You don't need to screw them in; they just slide into the TV. The back looks very different from the Sony XH. It now has a grid-like pattern with a larger square in the middle with the Bravia branding. All inputs are facing sideways, which makes it easier to access when wall-mounted. For cable management , there are two clips included to hold the cables behind the feet. The Sony X90CJ's build quality is good.

It's entirely plastic, including the feet. While it feels sturdy overall, there's a lot of flex on the back panel. You can easily pull the borders from the screen, but this shouldn't be an issue for most people. The feet support the TV well, but it still wobbles a bit. The Sony X90J has a fantastic contrast ratio, better than the Sony XH , and it also has a full-array local dimming feature to improve the black level further.

It displays deep blacks, which makes it well-suited for dark room viewing. Note that contrast can vary between units. It's slightly brighter than the Sony XH in the real scenes, and it's enough to combat glare in most well-lit rooms. Even though brightness varies a bit between content, it's not that distracting. If that bothers you, you can disable the Peak Luminance setting.

We suggest leaving Peak Brightness on if you want the brightest screen possible with an accurate image. There are 24 local dimming zones, and the zones are pretty large. Zone transitions are very visible with our test pattern, but not as much in actual content.

It seems to light up a zone a little too early in anticipation of the incoming object, and it's a bit slow to turn off when the object leaves the zone. There isn't much black crush, and small highlights still retain a good amount of details. Blooming is very noticeable with our test pattern but less so in real scenes.

That said, there are some scenes where it's very obvious, as it causes a haloing effect around moving people and makes some scenes look foggy or hazy. These issues are much more visible when viewing at an angle. Blooming around the FBI text is quite bad, but subtitles aren't as distracting because the entire bottom row lights up, making the blooming around them less noticeable.

The local dimming in Game Mode is about the same as out of Game Mode. It looks a bit brighter in some zones, which makes some of the blooming look worse, but it's almost not noticeable. Same as out of Game Mode, it looks much better when viewing from directly in front of the TV than from the side. Note that if you enable the VRR feature, you can't enable the local dimming.

The EOTF follows the PQ curve perfectly, but the roll-off is quite sharp, which causes the loss of some details in very bright scenes. If that's distracting for you, we measured the brightness with the Peak Luminance setting disabled.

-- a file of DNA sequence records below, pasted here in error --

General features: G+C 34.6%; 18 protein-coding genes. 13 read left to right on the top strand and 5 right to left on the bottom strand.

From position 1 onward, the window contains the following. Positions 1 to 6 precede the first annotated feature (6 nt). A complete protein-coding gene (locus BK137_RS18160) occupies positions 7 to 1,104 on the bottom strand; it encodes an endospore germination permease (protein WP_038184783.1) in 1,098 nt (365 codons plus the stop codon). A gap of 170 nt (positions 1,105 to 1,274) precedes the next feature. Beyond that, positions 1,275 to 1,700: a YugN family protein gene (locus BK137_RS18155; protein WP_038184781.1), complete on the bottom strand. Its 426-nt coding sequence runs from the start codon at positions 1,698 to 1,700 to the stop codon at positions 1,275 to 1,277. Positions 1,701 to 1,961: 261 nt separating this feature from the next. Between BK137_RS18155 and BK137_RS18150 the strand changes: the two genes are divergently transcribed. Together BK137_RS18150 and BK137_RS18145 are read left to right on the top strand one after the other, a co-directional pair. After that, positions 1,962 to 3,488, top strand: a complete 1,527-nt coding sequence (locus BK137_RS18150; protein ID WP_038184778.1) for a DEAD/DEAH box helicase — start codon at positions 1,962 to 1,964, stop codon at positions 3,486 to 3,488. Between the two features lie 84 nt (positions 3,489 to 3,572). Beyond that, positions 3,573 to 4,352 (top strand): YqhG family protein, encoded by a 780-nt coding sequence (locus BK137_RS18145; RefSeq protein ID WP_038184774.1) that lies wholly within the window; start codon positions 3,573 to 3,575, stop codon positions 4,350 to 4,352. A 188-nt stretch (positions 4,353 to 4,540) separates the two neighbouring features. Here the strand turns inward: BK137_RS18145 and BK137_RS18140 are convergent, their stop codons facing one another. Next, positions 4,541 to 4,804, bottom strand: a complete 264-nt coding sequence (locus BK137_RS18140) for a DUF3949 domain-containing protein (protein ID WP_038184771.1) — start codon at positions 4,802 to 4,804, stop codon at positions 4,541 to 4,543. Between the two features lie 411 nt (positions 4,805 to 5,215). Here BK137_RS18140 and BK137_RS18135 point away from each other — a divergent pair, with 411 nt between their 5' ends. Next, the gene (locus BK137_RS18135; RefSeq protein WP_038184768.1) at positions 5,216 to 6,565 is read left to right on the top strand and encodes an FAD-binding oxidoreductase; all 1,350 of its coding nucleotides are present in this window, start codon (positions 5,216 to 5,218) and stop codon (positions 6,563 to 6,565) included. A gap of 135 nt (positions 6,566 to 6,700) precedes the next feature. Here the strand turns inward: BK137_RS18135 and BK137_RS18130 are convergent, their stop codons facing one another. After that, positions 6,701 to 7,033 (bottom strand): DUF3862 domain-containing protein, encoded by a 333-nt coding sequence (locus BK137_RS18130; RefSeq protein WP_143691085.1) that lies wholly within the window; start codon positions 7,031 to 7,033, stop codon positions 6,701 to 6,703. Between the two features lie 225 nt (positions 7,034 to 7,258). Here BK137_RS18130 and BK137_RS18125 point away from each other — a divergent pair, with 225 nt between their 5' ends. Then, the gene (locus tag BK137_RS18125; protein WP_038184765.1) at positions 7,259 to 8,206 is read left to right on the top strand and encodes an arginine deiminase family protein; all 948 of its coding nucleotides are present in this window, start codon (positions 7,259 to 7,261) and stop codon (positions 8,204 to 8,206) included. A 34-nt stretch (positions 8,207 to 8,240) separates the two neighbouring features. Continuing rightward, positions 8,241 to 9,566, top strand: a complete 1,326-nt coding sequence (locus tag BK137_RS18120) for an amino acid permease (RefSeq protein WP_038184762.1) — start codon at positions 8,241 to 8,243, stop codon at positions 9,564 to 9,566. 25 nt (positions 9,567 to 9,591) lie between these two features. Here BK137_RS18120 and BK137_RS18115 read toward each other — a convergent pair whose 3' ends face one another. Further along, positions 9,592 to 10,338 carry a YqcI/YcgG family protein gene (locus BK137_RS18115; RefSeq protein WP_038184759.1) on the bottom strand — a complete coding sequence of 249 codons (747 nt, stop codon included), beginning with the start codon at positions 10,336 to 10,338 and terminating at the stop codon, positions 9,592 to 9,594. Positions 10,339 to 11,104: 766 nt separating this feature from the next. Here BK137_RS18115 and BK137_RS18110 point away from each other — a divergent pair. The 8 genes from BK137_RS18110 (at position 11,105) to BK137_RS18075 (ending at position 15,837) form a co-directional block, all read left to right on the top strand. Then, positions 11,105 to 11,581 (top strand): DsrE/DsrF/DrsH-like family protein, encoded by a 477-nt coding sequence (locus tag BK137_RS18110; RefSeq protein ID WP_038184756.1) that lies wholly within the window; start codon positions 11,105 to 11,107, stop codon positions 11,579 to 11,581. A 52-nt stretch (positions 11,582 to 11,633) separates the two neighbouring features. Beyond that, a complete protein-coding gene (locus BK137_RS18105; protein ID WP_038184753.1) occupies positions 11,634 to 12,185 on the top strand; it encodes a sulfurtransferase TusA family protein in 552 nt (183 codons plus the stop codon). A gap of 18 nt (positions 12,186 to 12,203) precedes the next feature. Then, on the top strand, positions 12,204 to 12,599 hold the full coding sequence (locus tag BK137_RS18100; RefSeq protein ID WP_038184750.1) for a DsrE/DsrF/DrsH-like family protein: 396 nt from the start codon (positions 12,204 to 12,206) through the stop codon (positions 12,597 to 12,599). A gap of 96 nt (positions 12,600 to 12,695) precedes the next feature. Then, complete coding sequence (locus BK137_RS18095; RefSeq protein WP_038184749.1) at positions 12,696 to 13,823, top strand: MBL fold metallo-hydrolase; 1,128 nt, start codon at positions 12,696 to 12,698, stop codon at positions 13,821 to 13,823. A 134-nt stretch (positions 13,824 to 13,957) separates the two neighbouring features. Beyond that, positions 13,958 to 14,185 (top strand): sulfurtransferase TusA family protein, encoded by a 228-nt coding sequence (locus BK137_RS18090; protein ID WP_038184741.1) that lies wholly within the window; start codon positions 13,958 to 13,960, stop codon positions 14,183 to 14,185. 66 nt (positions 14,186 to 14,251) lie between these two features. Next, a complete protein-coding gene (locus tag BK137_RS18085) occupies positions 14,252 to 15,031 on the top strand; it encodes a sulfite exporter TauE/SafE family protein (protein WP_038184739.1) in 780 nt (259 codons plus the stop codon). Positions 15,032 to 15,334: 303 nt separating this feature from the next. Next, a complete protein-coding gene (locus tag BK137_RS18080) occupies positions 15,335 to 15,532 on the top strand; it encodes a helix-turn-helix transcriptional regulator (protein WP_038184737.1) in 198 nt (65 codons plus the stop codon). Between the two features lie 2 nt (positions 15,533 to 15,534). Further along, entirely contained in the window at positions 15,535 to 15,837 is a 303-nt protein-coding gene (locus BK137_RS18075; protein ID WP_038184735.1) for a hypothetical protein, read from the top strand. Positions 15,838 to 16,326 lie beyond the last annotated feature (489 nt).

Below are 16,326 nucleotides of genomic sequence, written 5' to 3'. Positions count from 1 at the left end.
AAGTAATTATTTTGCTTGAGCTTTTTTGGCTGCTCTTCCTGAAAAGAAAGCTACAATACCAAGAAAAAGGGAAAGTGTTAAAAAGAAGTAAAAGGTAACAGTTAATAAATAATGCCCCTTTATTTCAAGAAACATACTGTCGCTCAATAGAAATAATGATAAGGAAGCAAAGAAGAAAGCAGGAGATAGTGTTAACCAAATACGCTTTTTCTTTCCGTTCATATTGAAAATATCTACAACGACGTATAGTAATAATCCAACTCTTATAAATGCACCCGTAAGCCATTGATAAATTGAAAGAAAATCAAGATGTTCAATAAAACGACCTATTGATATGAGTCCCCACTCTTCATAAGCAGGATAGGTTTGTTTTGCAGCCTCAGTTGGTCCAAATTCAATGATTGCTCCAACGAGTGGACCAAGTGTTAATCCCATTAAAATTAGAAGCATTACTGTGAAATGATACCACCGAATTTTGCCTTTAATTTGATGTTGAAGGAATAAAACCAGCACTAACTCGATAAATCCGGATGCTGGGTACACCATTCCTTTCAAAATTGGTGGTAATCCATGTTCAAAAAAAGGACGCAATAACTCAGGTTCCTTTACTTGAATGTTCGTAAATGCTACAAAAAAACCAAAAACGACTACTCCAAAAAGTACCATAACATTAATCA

These settings result in a much brighter image, as you can see in this EOTF plot. It's slightly dimmer, but the difference is tiny and not noticeable. The Sony X90J has decent gray uniformity, although this varies between units. The corners are darker on ours, and there's a bit of dirty screen effect in the center. Uniformity is better in dark scenes, but the right edge of the screen looks brighter than the rest. Black uniformity is good. Without local dimming, the screen is more dark blue than black, and there's a bit of clouding here and there.

With local dimming enabled, most of the screen is black and more uniform, but there's noticeable blooming around the test cross. Note that black uniformity varies between individual units due to manufacturing tolerances.

This means that the image looks inaccurate and washed out when viewed from the side, so it's not ideal for wide seating areas. The Sony X90CJ has decent reflection handling. Like the Sony XH , it struggles with direct reflections, but it's worse here because the direct reflections are even more prominent and distracting.

It's best to avoid placing it opposite a window or bright lights. The Sony X90J's accuracy is incredible out of the box. Most color and white balance inaccuracies are minor and hard to spot with the naked eye. The color temperature is just a bit colder than our K target, which results in a very slight blue tint.

Gamma follows the 2. Note that accuracy varies between units, but it's rarely an issue with Sony TVs. The Sony X90CJ has exceptional accuracy after calibration. The white balance has improved, but the color accuracy remains in the same ballpark because it was already outstanding out of the box. Color temperature is much closer to our K target, and gamma is perfect.

It doesn't affect picture quality, but it can cause blurry text in some applications when using it as a PC monitor. You can read more about it here. You can see the results here: DCI P3 xy: It's lower than the Sony XH , although the difference is pretty small and isn't noticeable. It's very difficult to tell that it doesn't have a wide gamut just by looking at an image. We measured this multiple times with different settings and picture modes, and we also compared it side-by-side with the Sony X80J , with both TVs receiving the same 4k, , bit signal through an HDMI splitter.

We took the readings with a colorimeter and spectroradiometer set up three feet from the TV, and we also took a spectrum reading, which you can see here. The results were the same. We measured a wide color gamut by lowering the stimulus received, but HDR is meant to be watched with a bright image. Despite having a worse color gamut than the Sony XH , the Sony X90J has a better color volume, mainly due to its higher contrast ratio and peak brightness.